Beneficial effects include decreased bacterial and viral growth due to denaturation of essential enzymes, such as viral polymerase and/or promoter complexes [9, 10]. Fever also alters the immune response. Heat shock proteins induced by fever have direct cytoprotective effects and downregulate NF-κB, subsequently modifying the expression of inflammatory mediators and limiting the collateral damage of inflammation. Fever also enhances cytotoxic activity of effector cells, such as neutrophils and macrophages, leading to more rapid pathogen clearance [11]. Detrimental effects of fever include increased oxygen consumption. In patients with septic shock there is limited ability to meet the increased metabolic demands because of disturbances in cardiac and pulmonary function [12]. In febrile critically ill patients, the reduction of fever from 39 to 37°C led to a decrease in oxygen consumption and unloaded the cardiopulmonary system, which favored resuscitation of patients with limited oxygen delivery [13].

Pharmacologic approaches have been tested to control fever in patients with infection. For instance, ibuprofen has been studied in a randomized controlled trial in humans and no improvement of survival was found, even though the drug did have a salutary effect on core temperature and metabolic rate [14]. External cooling is another option to control fever without exposing the patient to the potential adverse effects of antipyretic drugs, such as increased risk of bleeding and hepatic and renal toxicity [12].

The current study is a multicenter randomized controlled trial, set to determine the effect of external cooling on vascular tone. The primary endpoint was 50% reduction in baseline vasopressor dose at 48 hours, while the secondary endpoints were 50% reduction in baseline vasopressor at various time points over 48 hours, vasopressor dose increase, shock reversal, change in Sequential Organ Failure Assessment score, and mortality on day 14 and at ICU and hospital discharge.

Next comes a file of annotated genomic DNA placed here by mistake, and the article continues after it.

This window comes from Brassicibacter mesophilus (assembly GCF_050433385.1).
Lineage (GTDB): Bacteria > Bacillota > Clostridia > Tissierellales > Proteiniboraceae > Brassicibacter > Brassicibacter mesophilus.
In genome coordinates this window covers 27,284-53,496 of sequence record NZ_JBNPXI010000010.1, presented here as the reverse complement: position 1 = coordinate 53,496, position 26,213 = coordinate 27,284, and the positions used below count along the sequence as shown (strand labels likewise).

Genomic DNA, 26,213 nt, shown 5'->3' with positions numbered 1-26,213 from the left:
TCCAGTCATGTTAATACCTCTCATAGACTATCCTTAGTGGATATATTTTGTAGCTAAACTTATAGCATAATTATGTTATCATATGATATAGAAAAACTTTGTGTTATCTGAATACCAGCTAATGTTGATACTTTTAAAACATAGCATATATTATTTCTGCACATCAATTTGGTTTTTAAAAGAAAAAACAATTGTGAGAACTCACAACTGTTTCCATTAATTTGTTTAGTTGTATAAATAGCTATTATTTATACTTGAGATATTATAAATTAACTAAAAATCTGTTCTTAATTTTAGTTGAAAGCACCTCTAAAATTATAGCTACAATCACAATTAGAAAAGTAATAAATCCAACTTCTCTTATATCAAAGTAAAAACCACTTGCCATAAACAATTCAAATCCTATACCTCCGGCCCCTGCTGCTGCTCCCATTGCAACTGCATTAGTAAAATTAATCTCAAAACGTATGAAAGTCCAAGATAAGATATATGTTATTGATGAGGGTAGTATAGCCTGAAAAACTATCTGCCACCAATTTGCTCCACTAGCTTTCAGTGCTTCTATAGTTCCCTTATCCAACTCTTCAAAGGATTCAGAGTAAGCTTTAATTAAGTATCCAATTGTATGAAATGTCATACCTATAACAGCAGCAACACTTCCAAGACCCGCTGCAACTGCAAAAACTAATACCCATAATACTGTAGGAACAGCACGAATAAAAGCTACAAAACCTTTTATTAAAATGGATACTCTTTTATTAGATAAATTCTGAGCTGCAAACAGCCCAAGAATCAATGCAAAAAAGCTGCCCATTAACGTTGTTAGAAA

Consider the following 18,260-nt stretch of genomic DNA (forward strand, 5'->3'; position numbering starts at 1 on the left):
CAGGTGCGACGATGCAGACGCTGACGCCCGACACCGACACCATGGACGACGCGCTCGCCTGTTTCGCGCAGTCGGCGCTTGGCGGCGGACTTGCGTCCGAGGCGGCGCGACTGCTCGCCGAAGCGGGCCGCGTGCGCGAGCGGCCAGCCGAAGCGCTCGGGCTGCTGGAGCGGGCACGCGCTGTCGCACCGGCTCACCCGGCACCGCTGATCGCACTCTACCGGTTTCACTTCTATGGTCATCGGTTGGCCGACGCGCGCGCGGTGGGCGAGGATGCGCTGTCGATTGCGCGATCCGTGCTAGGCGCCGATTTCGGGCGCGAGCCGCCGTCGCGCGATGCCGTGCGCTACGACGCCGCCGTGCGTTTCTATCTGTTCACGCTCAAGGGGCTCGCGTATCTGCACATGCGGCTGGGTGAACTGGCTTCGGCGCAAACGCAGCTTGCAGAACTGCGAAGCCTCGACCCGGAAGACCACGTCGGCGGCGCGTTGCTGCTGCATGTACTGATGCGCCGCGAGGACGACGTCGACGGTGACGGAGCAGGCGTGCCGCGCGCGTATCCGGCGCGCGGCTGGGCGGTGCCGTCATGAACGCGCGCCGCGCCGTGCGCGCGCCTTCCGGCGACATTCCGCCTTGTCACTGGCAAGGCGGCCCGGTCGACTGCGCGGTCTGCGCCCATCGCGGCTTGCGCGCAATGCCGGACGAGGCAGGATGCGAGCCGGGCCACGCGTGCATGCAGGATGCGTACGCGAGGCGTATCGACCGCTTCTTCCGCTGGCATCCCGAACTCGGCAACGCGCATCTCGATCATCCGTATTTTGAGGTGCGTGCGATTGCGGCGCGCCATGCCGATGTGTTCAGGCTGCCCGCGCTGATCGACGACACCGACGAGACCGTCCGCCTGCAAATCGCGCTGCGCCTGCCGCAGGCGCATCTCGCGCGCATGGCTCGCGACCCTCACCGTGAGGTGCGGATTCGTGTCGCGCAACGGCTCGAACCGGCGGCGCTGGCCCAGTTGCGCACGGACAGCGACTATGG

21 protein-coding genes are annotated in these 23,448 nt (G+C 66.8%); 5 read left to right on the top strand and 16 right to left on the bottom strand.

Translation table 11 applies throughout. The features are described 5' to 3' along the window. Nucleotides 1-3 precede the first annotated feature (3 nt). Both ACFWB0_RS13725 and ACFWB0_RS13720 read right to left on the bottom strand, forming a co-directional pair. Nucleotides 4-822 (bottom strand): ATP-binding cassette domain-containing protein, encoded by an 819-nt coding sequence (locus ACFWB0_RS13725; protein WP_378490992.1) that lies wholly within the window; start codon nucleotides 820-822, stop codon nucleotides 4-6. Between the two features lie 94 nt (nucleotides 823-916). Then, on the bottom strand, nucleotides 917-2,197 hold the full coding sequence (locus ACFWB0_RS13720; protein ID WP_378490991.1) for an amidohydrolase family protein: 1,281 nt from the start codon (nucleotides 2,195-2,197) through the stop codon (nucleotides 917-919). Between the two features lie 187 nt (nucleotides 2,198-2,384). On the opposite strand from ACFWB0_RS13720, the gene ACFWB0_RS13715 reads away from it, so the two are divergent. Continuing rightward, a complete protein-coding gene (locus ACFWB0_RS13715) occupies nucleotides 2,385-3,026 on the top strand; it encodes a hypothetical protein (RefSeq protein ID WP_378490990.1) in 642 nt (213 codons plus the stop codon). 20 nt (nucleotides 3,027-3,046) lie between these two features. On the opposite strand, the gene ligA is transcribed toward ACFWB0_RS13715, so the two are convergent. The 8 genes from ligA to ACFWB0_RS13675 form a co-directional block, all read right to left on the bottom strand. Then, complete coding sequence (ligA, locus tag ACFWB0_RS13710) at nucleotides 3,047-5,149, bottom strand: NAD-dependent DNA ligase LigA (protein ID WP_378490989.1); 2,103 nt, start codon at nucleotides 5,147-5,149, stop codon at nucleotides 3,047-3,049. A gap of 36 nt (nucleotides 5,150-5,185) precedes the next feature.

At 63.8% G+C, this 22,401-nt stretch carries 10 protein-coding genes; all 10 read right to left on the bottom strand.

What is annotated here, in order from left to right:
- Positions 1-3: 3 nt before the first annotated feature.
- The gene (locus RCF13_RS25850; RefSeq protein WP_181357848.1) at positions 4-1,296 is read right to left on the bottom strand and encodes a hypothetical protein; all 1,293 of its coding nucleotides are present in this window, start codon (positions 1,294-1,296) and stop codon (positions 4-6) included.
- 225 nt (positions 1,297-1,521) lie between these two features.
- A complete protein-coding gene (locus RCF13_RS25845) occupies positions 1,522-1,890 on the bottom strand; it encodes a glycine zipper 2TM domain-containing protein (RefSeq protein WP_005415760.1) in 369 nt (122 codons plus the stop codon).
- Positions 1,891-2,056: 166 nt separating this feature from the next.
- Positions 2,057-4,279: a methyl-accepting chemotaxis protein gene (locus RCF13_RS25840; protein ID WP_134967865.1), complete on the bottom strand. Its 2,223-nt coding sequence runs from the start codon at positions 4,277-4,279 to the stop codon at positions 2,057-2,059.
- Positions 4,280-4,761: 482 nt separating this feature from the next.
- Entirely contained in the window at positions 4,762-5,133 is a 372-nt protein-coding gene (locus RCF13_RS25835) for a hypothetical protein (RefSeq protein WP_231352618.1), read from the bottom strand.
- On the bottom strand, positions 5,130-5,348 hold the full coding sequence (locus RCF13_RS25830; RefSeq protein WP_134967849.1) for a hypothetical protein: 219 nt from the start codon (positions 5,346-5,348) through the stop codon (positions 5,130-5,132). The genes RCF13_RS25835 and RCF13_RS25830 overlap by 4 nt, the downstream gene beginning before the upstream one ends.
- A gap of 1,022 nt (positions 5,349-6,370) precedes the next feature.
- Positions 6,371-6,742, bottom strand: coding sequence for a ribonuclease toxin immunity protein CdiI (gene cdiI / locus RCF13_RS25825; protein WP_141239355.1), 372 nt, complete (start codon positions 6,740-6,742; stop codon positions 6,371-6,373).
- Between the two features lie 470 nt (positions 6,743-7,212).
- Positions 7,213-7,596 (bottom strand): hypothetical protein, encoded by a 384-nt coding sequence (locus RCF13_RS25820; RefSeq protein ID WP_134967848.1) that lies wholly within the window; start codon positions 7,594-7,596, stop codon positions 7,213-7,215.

The hemodynamic improvement was evident through shock reversal, smaller change in Sequential Organ Failure Assessment score, and fewer cases of renal replacement therapy initiation in the cooling arm. Additionally, external cooling reduced day 14 mortality but did not change ICU or hospital mortality. The beneficial effect of cooling was more pronounced in the subgroup receiving the highest vasopressor dose.

The study has multiple strengths. Patients were enrolled on average within 1 hour from ICU admission and cooling was initiated promptly. Vasopressor management was protocolized. The study reported a good safety profile for external cooling, considering the patients were sedated and on mechanical ventilation and considering neuromuscular blockade was used in a large proportion of the study population. The study has some limitations. First, there was no mechanistic explanation (for example, reduced oxygen consumption, improved vascular tone, or differences in inflammatory response) for the beneficial effect of fever control. Second, the effect of fever reduction on hemodynamic stability was temporary, since there was no difference in the number of patients with 50% reduction in vasopressor use at 48 hours. Also, no difference in mortality at ICU or hospital discharge was observed. Although most patients were on adequate antimicrobial coverage by the time of cooling, there was a trend toward an increased incidence of nosocomial infections on day 14 in the cooling group.


The results of this study suggest no harm in external cooling to control fever in patients with septic shock. A large multicenter randomized control trial is required to determine the efficacy and to shed insights on the underlying mechanistic effect of this intervention before it can be used routinely for septic shock patients.



confidence interval






nuclear factor


tumor necrosis factor.


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Correspondence to Sachin Yende.

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The authors declare that they have no competing interests.

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Zaaqoq, A.M., Yende, S. A touch of cooling may help. Crit Care 17, 306 (2013).